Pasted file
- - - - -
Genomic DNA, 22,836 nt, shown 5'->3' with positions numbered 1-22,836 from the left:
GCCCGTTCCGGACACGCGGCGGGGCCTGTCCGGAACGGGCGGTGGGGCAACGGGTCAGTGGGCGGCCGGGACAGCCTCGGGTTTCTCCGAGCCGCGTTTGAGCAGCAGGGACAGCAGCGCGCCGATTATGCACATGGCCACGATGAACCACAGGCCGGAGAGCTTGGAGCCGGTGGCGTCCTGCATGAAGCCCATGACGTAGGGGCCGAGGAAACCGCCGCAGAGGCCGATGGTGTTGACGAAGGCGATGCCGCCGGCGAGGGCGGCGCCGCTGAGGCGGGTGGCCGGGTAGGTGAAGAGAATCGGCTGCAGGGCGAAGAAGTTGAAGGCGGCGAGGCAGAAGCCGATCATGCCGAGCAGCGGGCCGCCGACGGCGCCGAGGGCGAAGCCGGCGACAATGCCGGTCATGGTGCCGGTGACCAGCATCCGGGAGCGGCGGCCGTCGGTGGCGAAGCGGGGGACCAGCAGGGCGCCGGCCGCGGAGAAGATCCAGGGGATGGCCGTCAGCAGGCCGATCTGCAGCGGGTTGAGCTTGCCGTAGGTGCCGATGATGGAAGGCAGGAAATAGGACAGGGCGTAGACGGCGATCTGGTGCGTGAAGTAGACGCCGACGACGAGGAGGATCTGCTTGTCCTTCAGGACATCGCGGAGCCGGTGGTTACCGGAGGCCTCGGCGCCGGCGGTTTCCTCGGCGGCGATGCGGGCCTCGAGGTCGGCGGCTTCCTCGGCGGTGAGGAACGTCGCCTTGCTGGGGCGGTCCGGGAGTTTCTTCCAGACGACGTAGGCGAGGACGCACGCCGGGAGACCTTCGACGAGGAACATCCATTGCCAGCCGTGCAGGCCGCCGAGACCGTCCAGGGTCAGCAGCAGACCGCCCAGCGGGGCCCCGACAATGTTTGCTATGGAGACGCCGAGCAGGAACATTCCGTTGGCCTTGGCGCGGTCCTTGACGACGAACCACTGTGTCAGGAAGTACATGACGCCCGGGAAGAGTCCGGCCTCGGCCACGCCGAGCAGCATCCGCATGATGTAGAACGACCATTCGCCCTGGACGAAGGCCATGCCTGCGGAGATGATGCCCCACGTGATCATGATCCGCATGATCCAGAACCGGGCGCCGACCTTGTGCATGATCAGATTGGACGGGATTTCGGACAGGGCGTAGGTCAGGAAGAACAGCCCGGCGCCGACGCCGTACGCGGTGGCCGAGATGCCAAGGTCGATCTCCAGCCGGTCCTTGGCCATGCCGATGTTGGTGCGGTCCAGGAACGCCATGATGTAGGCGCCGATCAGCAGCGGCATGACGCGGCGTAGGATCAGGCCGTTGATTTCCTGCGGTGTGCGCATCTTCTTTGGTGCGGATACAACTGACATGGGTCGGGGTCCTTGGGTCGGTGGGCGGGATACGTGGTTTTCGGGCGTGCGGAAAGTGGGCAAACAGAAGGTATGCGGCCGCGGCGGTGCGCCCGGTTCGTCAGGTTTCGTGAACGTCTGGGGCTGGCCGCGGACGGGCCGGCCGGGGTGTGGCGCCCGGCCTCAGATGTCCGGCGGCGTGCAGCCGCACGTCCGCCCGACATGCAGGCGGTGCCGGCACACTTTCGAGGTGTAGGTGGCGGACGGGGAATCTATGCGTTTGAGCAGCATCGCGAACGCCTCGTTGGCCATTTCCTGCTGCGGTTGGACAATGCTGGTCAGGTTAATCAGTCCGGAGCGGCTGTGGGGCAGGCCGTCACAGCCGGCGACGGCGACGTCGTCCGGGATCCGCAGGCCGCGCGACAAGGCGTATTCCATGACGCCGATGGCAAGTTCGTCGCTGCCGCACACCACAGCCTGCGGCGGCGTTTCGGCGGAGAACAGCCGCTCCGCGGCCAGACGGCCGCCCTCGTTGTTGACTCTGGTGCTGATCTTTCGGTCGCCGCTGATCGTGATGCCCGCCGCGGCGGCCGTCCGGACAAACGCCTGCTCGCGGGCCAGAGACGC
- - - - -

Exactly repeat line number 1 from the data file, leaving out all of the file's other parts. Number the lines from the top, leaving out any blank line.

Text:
Genomic DNA, 22,836 nt, shown 5'->3' with positions numbered 1-22,836 from the left: